Now as to the reason why I didn't combine the floppy drive and cdrom drive into the same supplementary file. Each definition in the "/etc/auto.master" file will have its own "automount" program running for it. If you have several devices running on the same automount program and one of them fails, it could force the others not to work. That is why I want every device running on its own automount program which means there is one device per supplementary file per entry in the "/etc/auto.master" file.

Also, another thing to note is, I use links to the "pseudo" directories. Non computer geeks will get confused if they try to manually use the "pseudo" directories. Basically, the "pseudo" directories are directories that don't exist until you try to use them. I like to use links to the "pseudo" directories so that the user sees and uses the link, and thus is happy because they are just always "there", which is unlike the "pseudo" directories which come and go as you need them.

Installing for new users.

How do you install this for new users? First, you must understand, the mount options you put into the autofs configuration files heavily determine how much a user can use the floppy or cdrom drives or other types of devices. There are also security hazards using autofs one should be aware of. Do the following,

mkdir -p /etc/skel/Drives
ln -s /mnt/Drives/floppy/floppy  /etc/skel/Drives/floppy  ## link to floppy
ln -s /mnt/Drives/floppy/floppy  /etc/skel/Drives/a: 
ln -s /mnt/Drives/cdrom/cdrom    /etc/skel/Drives/cdrom    ## link to cdrom
ln -s /mnt/Drives/cdrom/cdrom    /etc/skel/Drives/d: 

How do you install it for a user called "frank"?

Well assuming that Frank's home directory is /home/frank,

mkdir -p /home/frank/Drives   ## make a path for frank
chown frank /home/frank/Drives   ## Let frank own the directory

ln -s /mnt/Drives/floppy/floppy /home/frank/Drives/a:   ## link to floppy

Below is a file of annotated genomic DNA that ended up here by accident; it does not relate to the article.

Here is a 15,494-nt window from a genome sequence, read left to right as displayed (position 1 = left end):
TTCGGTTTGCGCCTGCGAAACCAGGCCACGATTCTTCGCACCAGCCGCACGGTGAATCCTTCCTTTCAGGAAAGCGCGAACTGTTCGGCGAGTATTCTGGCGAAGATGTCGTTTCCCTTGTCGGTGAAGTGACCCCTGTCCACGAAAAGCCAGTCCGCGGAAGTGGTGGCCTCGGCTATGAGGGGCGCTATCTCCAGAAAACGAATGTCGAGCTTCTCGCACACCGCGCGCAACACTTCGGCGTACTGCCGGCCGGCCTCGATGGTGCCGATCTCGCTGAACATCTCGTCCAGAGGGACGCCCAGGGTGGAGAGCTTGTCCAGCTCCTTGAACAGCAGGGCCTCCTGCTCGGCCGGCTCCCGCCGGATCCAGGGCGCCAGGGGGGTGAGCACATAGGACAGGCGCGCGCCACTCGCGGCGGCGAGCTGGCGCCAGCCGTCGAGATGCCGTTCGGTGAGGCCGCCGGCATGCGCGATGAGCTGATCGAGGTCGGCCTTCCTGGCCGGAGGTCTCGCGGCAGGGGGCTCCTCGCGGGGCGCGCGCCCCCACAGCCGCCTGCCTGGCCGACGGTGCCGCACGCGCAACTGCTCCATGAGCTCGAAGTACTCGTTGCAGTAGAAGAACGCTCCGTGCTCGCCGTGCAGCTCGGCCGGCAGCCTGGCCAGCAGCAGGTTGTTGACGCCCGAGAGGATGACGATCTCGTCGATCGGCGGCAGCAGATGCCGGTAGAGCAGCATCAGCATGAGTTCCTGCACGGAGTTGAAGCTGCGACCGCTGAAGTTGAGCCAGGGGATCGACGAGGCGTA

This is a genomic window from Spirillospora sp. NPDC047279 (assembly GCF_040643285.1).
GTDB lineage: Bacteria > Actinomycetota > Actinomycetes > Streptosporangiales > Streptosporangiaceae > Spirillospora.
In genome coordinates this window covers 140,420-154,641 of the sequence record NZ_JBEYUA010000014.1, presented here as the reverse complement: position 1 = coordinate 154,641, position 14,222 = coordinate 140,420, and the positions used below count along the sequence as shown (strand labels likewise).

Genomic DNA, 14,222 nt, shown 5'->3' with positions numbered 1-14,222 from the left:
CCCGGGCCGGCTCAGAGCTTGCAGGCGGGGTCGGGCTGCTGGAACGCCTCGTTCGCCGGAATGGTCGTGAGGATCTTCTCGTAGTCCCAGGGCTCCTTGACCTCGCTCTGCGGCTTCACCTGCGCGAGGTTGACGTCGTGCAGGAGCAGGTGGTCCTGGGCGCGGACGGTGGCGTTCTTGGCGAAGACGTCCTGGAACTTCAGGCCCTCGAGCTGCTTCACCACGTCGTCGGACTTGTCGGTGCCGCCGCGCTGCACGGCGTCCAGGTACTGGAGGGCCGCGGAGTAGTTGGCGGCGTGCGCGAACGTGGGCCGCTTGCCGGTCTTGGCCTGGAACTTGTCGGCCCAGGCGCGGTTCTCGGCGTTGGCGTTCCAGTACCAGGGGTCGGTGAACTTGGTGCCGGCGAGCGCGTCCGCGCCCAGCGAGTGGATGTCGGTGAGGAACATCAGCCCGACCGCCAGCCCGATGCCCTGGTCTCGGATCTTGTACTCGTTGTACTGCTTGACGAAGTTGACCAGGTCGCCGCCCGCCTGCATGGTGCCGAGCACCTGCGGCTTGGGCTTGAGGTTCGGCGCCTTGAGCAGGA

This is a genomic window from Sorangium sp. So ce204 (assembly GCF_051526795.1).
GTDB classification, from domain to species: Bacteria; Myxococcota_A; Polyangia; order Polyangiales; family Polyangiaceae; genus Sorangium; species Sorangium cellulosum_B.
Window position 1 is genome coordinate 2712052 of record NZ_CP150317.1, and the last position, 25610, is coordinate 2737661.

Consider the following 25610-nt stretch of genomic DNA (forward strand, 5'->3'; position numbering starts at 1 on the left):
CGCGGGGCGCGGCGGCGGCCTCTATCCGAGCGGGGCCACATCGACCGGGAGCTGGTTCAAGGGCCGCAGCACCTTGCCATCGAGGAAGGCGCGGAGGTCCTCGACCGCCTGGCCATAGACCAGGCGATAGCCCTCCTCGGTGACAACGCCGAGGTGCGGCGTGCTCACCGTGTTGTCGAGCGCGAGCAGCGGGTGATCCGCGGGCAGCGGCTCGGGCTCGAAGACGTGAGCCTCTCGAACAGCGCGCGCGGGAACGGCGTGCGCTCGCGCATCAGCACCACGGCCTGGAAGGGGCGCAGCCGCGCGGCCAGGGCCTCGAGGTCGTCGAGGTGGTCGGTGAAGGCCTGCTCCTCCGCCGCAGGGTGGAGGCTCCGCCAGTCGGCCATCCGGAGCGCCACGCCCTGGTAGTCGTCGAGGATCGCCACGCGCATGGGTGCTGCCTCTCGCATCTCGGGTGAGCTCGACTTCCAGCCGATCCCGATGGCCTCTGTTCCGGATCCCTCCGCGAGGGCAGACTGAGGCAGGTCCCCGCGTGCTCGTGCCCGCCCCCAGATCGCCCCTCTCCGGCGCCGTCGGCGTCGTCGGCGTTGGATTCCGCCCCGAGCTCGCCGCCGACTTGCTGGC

ln -s /mnt/Drives/floppy/floppy /home/frank/Drives/floppy
ln -s /mnt/Drives/cdrom/cdrom /home/frank/Drives/d:   ## link to cdrom
ln -s /mnt/Drives/cdrom/cdrom /home/frank/Drives/cdrom

chown frank /home/frank/Drives/*  ### Let frank own the contents of directory

A truly risky command to install for a user after installing it for new users would be
mkdir -p /home/frank/Drives

if [ -d /etc/skel/Drives ]; then
    tar -C /etc/skel -c Drives | tar -C /home/frank -xv Drives
    chown -R frank /home/frank/Drives 
     echo "Dude, like try to make a /etc/skel/Drives directory first."

Installing a zip drive or other resources.

Okay, now for some more funky stuff. I am going to use one more configuration file to both do the zip drive and an nfs site. First, I am assuming the zip drive is the slave on the primary IDE controller of your computer. Actually, I tried to connect to this site through nfs, and it didn't work. I tried it to one of my local computers and it worked fine.

echo "/mnt/Drives/zip /etc/auto.zip --timeout 10 --timeout 5" >> /etc/auto.master
echo "kernel   -ro,soft,intr   ftp.kernel.org:/pub/linux" > /etc/auto.zip
echo "zip1   -fstype=auto,rw :/dev/hdb1 " >> /etc/auto.zip 
echo "zip2   -fstype=auto,rw :/dev/hdb2 " >> /etc/auto.zip  
echo "zip3   -fstype=auto,rw :/dev/hdb3 " >> /etc/auto.zip
echo "zip4   -fstype=auto,rw :/dev/hdb4 " >> /etc/auto.zip

ln -s /mnt/Drives/zip/kernel  /etc/skel/Drives/kernel 
ln -s /mnt/Drives/zip/zip4    /etc/skel/Drives/zip    ## link to cdrom

Mark works for The Computer Underground as JALG. In his spare time, he tries to do volunteer stuff. Mark takes an active role in COLUG located in Columbus, Ohio.

Copyright © 1999, Mark Nielsen
Published in Issue 42 of Linux Gazette, June 1999